Thursday, August 17, 2017

Book review: THE LOST SYMBOL (Dan Brown)


Robert Langdon, the Harvard professor whose impressive cognitive abilities was put through their paces in Angels and Demons and then The Da Vinci Code, finds himself at the centre of another mystery. This time, it involves the kidnapping of his close friend, Peter Solomon, a renowned member of the Freemasons. Along with Peter’s scientist sister Katherine, Langdon must piece together the fragmented clues to get Solomon’s abductor the information he strives, if he wishes to see his friend alive again.

The book that propelled Dan Brown to stardom, 2003’s The Da Vinci Code, was pure popcorn reading. It was corny and its plot machinations were oh-so-convenient, yes, but the background was extremely well-researched (or, at least, came across to me, an art novice, as having been so), and despite the ‘join the dots before time runs out’ conceit sounding familiar, the novel setting for the thriller and the pseudo-art history lesson that accompanied the story, meant that very little about The Da Vinci Code felt stencilled. I would rate it a solid 8/10.

Unfortunately, since he’s found fame and $$$ with The Da Vinci Code, Dan Brown appears to have stopped trying, with The Lost Symbol representing a nadir in his bibliography. That this book succeeds The Da Vinci Code and precedes Inferno in the Robert Langdon book chronology, yet was completely skipped over by Hollywood for the Tom Hanks movie series, is quite telling. It’s so poor, even Hollywood rejected it.

The Lost Symbol feels like The Da Vinci Code has been repackaged, so that it’s set in Washington DC rather than Paris, and the backdrop pertaining to the Freemasons, rather than famous historical paintings. The author tries to disguise this by adding a few subplots and supporting characters here and there, from unfriendly CIA agents, chatty assistant researchers to Noetic pseudoscience, but I could recognise the hackneyed outline a mile off.

It’s a shame, because even when he’s phoning it in, there are flashes of panache in Dan Brown’s writing. These usually came in the form of internal monologues; I giggled twice at things characters thought. One was when a CIA agent clocked Langdon and found it difficult to reconcile his bookish appearance with his action hero exploits, ‘This guy eluded the French police… in loafers?

The other was when Trish, Katherine’s assistant, calls in a favour with a former colleague who once had the hots for her, but she rebuffed him. Telling him that the favour is for an important lady friend, the ex-colleague says to himself ‘Figures’. This one word is a perceptive commentary about the Entitled White Male psyche, and #MasculinitySoFragile.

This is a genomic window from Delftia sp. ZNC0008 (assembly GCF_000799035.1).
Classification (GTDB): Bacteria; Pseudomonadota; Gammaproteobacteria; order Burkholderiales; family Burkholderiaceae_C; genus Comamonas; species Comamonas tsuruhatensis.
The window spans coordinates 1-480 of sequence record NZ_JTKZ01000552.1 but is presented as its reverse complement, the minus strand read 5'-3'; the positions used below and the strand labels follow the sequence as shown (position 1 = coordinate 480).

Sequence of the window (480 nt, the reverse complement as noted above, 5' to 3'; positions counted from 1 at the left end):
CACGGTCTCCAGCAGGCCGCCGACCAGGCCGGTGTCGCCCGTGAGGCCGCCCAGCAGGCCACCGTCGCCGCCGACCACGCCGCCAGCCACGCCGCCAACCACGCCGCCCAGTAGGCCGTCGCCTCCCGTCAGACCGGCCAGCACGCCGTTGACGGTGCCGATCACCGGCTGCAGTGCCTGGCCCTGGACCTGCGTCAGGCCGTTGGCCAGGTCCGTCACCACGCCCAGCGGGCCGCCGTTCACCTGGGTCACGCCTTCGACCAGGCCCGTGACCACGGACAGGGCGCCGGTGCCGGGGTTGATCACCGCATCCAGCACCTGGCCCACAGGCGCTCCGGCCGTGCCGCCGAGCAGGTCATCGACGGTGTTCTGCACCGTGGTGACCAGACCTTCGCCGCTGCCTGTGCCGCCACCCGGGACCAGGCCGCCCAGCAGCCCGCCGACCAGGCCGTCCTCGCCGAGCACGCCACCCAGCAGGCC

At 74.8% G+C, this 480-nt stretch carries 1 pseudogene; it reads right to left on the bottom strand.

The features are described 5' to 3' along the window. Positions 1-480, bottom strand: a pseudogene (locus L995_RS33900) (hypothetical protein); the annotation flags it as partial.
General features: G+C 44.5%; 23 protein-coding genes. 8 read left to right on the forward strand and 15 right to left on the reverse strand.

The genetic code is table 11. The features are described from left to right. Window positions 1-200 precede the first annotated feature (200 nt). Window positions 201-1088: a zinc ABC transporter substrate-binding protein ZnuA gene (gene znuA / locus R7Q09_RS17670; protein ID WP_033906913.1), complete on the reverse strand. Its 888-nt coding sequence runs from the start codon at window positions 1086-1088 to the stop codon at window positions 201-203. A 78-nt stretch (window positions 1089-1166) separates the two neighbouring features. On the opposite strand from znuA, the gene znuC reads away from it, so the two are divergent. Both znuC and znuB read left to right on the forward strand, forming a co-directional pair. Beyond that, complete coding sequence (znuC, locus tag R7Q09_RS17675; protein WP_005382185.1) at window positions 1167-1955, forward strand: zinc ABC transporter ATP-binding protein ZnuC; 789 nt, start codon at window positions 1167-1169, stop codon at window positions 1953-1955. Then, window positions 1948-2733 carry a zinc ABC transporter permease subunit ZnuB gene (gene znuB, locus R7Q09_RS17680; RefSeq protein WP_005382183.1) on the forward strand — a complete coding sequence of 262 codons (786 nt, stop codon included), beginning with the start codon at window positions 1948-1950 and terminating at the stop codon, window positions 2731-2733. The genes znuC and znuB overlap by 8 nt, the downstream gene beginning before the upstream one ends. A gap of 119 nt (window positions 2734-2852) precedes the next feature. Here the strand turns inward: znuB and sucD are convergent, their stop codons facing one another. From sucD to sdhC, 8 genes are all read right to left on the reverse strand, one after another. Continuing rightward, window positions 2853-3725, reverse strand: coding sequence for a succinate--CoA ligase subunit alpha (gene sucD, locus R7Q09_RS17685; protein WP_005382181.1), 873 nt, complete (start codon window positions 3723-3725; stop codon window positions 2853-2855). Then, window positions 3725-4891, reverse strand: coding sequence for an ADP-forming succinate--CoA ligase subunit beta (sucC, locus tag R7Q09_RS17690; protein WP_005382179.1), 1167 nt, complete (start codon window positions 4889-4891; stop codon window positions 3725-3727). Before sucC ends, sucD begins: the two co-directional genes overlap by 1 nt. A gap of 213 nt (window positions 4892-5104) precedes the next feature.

The contrivances come thick and fast, and unlike The Da Vinci Code, I wasn’t so engrossed in the story that I could suspend disbelief. One of the most implausible things is how Tom Hanks’ character just so happens to be an expert on whatever Dan Brown’s pet project du jour is. I mean, I get that he’s a Professor of religious iconology and symbology, but Tom Hanks’ ability to reel off near-encyclopaedic knowledge about anything from the Illuminati, to the Holy Grail, to Freemasonry, especially in moments of extreme duress, is just too silly.

Then there’s the plot twist. Anyone’s who’s read any of Dan Brown’s previous books will recognise he has a certain way of embedding clues for the reader, and such a manner has all the subtlety of an elephant. When I clocked him using repetition of particular line of dialogue, I sussed the twist. I then spent the rest of the book impatiently waiting for Brown to drop the Big Reveal, and gave a hollow laugh when the moment invariably arrived, so ridiculous as it was.

Something else unintentionally hilarious about The Lost Symbol was how crudely sketched the antagonist, a superhuman named Mal’akh, was. We’re supposed to believe a man is capable of growing almost twice in stature and width over a few years, purely through rigorous exercise and protein shakes? OK.

All of these flaws could be forgiven, if not forgotten, if The Lost Symbol was a breezy 200-page novel that recognised it was supposed to be entertaining pulp and didn’t host delusions of grandeur. Instead, it clocks in at a weighty 500+ pages, meaning it's a chore to carry around on public transport, as well as a total time sponge. Much like the villain Mal’akh, the book strives for significance, but has no idea what its significance is.

3/10

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1 comment:

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